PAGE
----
Dr. Martin Luther King, Jr.’s way with the written word, in the landmark speeches and sermons he wrote, was key to his impact as an orator and leader. These writings are highlighted in Fragments, a permanent installation created by Pentagram for the National Center for Civil and Human Rights in Atlanta. The installation features passages from King’s handwritten speeches and letters, incised in metal and illuminated by light, showcasing the power, beauty and eloquence of King’s language and its importance to his message.
Pentagram worked closely with Lauren Tate Baenza, the museum’s Head of Content, on the installation, which welcomes visitors to the Center’s Voices to the Voiceless Gallery. The artwork is timed to commemorate what would have been King’s 90th birthday and opened as part of “The Meaning of Hope: The Best of the Morehouse College Martin Luther King, Jr. Collection,” an exhibition of King’s papers housed at the Center.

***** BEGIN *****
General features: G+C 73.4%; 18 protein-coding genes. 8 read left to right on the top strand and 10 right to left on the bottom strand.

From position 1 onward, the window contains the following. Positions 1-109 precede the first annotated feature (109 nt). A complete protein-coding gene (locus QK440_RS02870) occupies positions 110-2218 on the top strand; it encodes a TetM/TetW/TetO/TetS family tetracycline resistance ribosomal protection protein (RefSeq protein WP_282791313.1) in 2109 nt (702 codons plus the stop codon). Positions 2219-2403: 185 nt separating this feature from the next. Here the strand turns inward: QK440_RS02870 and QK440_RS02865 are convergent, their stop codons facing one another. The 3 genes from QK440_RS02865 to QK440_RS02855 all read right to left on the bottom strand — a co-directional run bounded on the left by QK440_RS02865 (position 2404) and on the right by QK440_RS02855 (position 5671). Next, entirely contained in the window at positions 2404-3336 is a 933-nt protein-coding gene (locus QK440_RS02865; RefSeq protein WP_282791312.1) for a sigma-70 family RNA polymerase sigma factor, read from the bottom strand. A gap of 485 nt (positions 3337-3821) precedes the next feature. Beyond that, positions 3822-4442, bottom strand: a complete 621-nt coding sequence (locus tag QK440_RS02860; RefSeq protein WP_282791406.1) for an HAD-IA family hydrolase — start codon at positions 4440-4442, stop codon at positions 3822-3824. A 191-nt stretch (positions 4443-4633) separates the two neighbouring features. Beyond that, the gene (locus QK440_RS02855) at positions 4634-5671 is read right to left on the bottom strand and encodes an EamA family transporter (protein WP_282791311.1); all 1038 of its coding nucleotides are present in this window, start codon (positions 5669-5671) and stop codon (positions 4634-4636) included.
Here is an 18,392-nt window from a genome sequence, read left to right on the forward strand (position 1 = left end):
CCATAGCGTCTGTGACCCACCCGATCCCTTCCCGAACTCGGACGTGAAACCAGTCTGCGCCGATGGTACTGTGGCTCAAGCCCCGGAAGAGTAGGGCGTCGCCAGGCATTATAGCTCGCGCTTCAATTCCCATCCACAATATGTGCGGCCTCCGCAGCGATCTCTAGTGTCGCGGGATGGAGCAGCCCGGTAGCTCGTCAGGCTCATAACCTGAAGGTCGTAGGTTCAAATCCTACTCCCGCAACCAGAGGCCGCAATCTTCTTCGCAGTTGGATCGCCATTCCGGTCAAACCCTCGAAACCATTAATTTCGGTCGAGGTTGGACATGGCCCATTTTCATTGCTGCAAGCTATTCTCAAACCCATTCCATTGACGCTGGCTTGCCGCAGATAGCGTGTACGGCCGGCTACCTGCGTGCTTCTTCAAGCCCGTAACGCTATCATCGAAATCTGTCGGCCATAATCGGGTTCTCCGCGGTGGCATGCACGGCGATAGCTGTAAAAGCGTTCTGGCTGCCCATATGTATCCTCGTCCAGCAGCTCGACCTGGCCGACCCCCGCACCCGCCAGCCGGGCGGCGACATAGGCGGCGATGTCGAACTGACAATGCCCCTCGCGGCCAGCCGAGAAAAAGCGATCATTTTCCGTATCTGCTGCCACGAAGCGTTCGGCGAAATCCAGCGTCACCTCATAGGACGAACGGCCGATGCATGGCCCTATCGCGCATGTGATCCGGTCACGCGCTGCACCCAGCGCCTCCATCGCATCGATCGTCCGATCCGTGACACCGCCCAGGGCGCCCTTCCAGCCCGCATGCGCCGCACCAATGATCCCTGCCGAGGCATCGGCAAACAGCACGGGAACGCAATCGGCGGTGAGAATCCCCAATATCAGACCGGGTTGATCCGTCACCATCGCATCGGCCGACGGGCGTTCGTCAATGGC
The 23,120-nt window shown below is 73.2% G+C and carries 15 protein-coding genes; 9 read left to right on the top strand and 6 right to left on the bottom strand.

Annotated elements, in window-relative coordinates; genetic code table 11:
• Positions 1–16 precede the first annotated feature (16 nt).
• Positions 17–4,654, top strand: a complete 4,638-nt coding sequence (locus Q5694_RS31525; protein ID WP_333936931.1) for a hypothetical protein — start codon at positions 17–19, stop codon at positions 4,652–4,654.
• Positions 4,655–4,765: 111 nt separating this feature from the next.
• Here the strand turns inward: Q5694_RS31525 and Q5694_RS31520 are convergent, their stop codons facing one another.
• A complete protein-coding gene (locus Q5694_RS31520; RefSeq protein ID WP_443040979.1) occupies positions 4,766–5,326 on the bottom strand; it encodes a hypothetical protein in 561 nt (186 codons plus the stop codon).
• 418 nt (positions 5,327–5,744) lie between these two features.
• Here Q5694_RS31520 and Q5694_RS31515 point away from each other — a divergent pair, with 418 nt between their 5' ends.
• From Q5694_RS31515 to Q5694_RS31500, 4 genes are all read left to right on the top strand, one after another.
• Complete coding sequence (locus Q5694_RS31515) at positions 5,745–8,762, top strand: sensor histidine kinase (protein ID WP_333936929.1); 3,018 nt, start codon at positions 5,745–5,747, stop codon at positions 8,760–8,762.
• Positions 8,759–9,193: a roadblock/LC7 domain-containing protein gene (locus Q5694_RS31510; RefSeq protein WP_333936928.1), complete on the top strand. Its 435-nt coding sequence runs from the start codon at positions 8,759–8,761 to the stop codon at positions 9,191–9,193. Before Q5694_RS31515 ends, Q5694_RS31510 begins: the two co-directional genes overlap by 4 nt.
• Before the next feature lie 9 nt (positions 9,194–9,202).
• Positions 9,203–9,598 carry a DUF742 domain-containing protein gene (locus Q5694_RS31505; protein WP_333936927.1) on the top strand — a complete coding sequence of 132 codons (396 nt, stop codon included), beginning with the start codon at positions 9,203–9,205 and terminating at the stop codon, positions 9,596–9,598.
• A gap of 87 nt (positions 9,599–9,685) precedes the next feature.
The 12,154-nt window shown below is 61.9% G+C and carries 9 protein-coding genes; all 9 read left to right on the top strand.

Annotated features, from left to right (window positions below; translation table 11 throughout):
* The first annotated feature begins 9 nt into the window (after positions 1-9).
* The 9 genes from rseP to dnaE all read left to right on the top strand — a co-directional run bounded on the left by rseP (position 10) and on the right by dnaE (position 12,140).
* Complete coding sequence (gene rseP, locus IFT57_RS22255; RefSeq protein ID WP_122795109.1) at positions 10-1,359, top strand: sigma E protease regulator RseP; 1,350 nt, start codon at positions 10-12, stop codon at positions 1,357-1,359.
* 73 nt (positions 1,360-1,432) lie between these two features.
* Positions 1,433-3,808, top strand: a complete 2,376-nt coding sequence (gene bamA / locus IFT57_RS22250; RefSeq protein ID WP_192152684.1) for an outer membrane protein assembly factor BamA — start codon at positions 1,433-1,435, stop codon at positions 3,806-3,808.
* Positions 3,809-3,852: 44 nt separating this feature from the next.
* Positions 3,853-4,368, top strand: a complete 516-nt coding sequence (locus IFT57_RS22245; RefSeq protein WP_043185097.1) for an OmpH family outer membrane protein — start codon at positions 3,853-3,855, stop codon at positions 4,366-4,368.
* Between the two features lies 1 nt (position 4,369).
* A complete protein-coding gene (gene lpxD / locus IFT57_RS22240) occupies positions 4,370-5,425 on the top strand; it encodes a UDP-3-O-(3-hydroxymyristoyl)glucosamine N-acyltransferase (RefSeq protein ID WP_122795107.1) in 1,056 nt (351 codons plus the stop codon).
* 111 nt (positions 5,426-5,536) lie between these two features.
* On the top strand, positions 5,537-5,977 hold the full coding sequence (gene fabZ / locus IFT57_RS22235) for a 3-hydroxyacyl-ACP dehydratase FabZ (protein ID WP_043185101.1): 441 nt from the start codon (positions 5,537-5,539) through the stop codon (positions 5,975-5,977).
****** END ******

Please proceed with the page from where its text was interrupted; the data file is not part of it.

The Fragments installation spans 38 feet and is constructed of 50 metal panels, laser cut to exactly match King’s handwriting and dramatically backlit to glow from within. The installation captures King’s ideas as they developed on paper, offering an intimate view of the leader’s thought process. A key identifies the original source of each fragment.
The arrangement complements the 38-foot-tall portrait mosaics of King that hang in the central staircase leading to the Gallery. Pentagram previously designed the large mural in the Center’s main lobby that has become an icon of the museum.